Chris Whelan says while demand for university education continues to grow, there is increasing pressure to deliver new models of teaching and learning.
Chris Whelan, Executive Director, Universities NZ
Around 2012 it was predicted that MOOCs would be the death knell of universities. In the mid-nineties we heard that the internet would be the death knell of universities. In the 1970s it was television. And in the 1940s it was radio. In the 19th century it was the appearance of mail-order courses.
To date none of these predictions have been borne out. Maybe there really is some change coming that will kill the university as we know it, but my view is that the predictions are based on a faulty understanding of what a university does.
If the only role of a university was to fill young minds with information then yes, the internet, TV, radio or mail-order encyclopaedias would supplant them. In reality, a university provides a place where capabilities such as critical thinking, communication skills and teamwork are developed in a flexible, supportive and generally enjoyable learning environment. Imagine producing an engineer or scientist without giving them time in the workshop or laboratory or without structured workplace experience.
The Productivity Commission has recently announced that it will carry out an inquiry into new business and delivery models for tertiary education. The review comes at the request of the Ministers of Tertiary Education and Finance.
The wide-ranging terms of reference will assess how key trends, especially in technology, costs, skill demand, internationalisation, and demography will drive changes. As well as exploring other ways of working, it will look at how to increase access and achievement especially by Māori, Pasifika and at-risk youth.
The challenge for the inquiry, as it examines the opportunities and uncertainties ahead, will be to predict the trends from the fads, and ideology from workable, innovative approaches.
We currently have a world-class university system. All eight of our universities are ranked in the top 500 in the world. Ninety-eight per cent of our graduates are in employment two years after graduating and most are working in degree-relevant jobs.
The current system isn’t broken. However, that doesn’t mean that it can’t do better.
Demand for university education continues to grow. Twenty-eight per cent of the population is now university educated and that proportion is rising. Thirty-eight per cent of young people are starting university within five years of leaving school. Twenty years ago, a degree was a way of differentiating yourself to an employer, now employers just expect to be able to choose from a pool of graduates.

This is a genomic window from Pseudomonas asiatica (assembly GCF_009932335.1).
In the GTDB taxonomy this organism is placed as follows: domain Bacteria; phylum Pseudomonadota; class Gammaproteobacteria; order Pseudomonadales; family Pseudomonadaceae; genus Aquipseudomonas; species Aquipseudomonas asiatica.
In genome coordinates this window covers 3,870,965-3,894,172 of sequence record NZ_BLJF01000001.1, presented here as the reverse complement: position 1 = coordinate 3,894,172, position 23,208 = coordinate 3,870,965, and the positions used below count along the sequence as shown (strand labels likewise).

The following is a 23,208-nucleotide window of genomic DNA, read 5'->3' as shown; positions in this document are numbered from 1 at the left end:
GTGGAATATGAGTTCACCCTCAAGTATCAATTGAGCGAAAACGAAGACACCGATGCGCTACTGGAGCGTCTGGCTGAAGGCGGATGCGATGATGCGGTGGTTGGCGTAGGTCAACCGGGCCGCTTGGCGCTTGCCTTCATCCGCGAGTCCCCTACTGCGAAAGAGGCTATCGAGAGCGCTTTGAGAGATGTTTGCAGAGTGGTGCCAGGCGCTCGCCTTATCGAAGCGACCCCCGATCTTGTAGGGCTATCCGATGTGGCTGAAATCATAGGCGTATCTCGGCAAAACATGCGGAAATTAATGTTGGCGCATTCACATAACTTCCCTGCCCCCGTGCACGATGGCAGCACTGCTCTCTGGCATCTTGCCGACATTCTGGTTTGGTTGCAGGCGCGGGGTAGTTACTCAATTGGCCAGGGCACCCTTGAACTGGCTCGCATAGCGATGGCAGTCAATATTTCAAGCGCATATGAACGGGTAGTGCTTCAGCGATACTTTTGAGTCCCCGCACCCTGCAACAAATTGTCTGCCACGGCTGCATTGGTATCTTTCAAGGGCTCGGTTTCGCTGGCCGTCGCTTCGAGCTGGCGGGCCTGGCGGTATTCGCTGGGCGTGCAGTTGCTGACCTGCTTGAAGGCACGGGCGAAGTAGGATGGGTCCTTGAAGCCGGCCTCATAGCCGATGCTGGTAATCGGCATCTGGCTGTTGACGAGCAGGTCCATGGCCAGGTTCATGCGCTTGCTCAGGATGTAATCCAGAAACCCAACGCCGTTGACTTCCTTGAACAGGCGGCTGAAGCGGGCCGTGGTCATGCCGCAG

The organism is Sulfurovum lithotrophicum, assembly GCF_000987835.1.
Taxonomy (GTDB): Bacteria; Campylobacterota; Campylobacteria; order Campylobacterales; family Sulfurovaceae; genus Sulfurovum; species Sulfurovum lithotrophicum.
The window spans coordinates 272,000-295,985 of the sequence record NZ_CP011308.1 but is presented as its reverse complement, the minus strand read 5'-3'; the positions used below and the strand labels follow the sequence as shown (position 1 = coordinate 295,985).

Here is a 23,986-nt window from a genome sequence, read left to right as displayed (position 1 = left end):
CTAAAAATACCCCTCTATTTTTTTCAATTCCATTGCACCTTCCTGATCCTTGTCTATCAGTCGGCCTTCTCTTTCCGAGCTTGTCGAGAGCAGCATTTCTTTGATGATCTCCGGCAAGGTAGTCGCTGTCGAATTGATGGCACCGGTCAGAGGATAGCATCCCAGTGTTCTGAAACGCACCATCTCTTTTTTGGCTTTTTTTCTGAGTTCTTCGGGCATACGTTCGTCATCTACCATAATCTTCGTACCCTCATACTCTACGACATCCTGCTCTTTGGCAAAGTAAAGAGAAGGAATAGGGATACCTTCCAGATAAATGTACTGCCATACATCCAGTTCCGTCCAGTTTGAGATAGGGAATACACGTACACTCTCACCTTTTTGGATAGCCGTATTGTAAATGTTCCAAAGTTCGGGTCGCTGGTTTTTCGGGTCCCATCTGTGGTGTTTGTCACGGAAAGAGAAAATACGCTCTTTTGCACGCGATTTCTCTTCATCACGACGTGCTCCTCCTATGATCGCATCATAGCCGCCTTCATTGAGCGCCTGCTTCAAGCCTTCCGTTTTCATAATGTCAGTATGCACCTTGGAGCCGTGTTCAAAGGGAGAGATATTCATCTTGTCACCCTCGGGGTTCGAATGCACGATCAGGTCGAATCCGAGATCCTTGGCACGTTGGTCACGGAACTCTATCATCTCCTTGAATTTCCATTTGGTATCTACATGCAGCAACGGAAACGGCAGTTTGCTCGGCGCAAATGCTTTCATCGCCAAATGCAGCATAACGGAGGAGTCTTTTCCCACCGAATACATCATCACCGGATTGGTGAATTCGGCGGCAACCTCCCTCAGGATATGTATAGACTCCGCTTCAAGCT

The focus now is on producing graduates that will stand out to employers. All universities are now delivering degree programmes that aim to develop the full range of soft-skills and applied technical capabilities demanded by employers. This is done in a structured multi-year programme of classroom teaching, internships and hands-on skill development that just doesn’t work as well in an online environment.
Simultaneously, universities are encouraging, supporting and integrating co-curricular experience and skill development into the degree programmes. Business students are encouraged and supported to learn foreign languages and experience a semester abroad as part of their business studies. Students are expected to do internships and to apply their skills and competencies in a structured, supported, series of work experiences.
Technology can assist a lot of this, but it can’t replace it. Universities are adopting and adapting the online learning tools and using them for delivering teaching to on-campus students. By delivering lectures online and supporting them with instant quizzes and problem solving, this is improving student understanding and retention of knowledge, while freeing up precious lecture time for problem solving and hands-on learning.
The main constraint to technology adoption is now funding. University funding has declined significantly in real terms over the past decade and this has reduced the ability for them to invest in trialling new business models or technologies.
Despite everything I’ve said to this point, an ageing population and rapidly changing technology is likely to see many more people needing to reskill or upskill mid-career. The majority of these people will have job and family commitments that will mean they have to study where they live and often study while they work. That, more than anything, is likely to drive pressure towards new models of delivering teaching and learning.
To me, that’s probably the best place to start thinking about what tomorrow’s university must look like.